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Virginia Struggles To Improve Services For Disabled Students

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Rates of children with autism are on the rise in the commonwealth, but funds to educate them may soon dwindle.
Travis Ekmark: http://www.flickr.com/photos/sayholatotravis/3796435103/
Rates of children with autism are on the rise in the commonwealth, but funds to educate them may soon dwindle.

With nearly 163,000 students with disabilities in Virginia's public education system, the commonwealth is looking at how services can be improved, while also becoming more efficient in the midst of budget constraints.

The number of students labeled as disabled has declined, as educators learned to identify those with merely reading or math problems. Even so, assistant superintendent of special education John Eisenberg says that for the past six years, school have added an additional 1,000 students a year with autism spectrum disorders.

"There has been a 495 percent increase in the number of students with autism," says Eisenberg. "It is exploding across the commonwealth, and it has been a major emphasis that we've had at the department to really reorganize ourselves and prepare these students for better post-school outcomes."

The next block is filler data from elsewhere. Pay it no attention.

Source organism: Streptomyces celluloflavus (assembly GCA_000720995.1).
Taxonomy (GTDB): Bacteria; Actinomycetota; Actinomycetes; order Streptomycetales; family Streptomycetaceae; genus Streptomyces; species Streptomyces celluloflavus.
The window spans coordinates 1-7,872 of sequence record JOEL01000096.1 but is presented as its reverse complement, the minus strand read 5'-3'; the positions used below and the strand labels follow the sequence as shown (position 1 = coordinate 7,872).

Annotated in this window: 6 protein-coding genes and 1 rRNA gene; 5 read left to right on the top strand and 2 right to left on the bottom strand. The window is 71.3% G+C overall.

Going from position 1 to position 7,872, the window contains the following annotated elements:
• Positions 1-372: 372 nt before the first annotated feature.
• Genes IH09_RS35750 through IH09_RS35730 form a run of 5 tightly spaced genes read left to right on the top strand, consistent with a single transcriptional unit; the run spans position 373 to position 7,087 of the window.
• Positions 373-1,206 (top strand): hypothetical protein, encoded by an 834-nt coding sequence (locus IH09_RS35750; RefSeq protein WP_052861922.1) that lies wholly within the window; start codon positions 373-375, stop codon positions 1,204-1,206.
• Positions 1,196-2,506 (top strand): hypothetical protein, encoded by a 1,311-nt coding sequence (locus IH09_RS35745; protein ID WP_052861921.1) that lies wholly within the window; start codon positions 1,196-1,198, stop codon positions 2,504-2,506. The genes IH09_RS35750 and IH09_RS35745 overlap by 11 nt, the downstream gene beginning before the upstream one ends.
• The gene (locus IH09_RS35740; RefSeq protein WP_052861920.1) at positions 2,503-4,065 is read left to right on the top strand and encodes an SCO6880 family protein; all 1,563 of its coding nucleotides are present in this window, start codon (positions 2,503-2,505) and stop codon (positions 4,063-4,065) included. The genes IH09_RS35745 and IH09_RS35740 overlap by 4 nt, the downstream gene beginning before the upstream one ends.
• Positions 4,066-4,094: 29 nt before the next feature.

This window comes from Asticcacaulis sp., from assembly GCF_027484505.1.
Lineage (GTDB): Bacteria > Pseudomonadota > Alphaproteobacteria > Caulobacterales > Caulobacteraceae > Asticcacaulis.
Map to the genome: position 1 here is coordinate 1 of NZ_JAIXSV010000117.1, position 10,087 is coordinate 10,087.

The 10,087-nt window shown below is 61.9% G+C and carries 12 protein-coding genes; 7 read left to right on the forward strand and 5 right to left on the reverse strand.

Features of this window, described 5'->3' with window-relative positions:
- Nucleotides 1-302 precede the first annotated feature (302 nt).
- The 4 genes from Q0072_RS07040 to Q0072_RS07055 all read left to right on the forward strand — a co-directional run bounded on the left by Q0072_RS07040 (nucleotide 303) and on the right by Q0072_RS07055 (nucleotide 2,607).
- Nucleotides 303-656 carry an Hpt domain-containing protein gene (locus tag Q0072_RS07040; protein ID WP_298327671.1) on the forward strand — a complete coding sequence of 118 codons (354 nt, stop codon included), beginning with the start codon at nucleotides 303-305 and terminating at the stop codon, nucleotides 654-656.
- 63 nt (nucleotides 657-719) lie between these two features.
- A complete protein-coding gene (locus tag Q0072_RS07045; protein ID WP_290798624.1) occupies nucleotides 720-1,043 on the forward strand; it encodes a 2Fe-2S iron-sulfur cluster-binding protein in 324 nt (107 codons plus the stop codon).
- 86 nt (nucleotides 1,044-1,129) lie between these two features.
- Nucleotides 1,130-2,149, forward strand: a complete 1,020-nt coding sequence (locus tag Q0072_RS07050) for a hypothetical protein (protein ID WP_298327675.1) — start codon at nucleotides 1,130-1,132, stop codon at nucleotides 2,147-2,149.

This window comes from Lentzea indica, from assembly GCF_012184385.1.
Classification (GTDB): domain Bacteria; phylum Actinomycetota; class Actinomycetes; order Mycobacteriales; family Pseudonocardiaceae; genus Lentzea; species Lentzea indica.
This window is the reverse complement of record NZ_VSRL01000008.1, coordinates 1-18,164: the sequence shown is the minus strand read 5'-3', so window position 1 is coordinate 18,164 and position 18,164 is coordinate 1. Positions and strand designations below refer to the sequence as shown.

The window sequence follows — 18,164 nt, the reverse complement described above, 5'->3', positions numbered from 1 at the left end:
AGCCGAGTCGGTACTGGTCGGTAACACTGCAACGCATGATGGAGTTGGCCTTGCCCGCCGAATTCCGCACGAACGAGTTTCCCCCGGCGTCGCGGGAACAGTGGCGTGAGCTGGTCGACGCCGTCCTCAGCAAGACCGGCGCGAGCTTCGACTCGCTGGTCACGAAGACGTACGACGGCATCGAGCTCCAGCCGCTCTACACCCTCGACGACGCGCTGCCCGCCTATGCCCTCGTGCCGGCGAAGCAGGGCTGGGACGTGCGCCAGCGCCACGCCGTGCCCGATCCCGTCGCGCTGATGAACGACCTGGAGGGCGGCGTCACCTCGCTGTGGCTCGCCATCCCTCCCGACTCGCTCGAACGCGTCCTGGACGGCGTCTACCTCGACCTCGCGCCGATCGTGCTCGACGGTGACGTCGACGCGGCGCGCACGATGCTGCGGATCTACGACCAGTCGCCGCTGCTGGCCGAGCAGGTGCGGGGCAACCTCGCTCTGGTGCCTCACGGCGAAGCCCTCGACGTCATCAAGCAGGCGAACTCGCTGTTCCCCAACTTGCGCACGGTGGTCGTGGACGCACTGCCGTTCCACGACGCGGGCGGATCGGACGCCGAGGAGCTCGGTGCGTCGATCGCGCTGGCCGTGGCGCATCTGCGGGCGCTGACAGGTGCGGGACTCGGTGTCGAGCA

Last year, $1.6 billion in state and local funds were spent on special ed, but the schools also spent $360 million in federal funds and Eisenberg said that could soon decline.

"We are very concerned with the discussions that are going on at the federal level about sequestriation," says Eisenberg. "There has potential impacts of 10 to 20 percent cuts across the board."

There's also a shortage of speech, physical and occupational therapists. The state is now requiring training of paraprofessionals to help out in the classroom.

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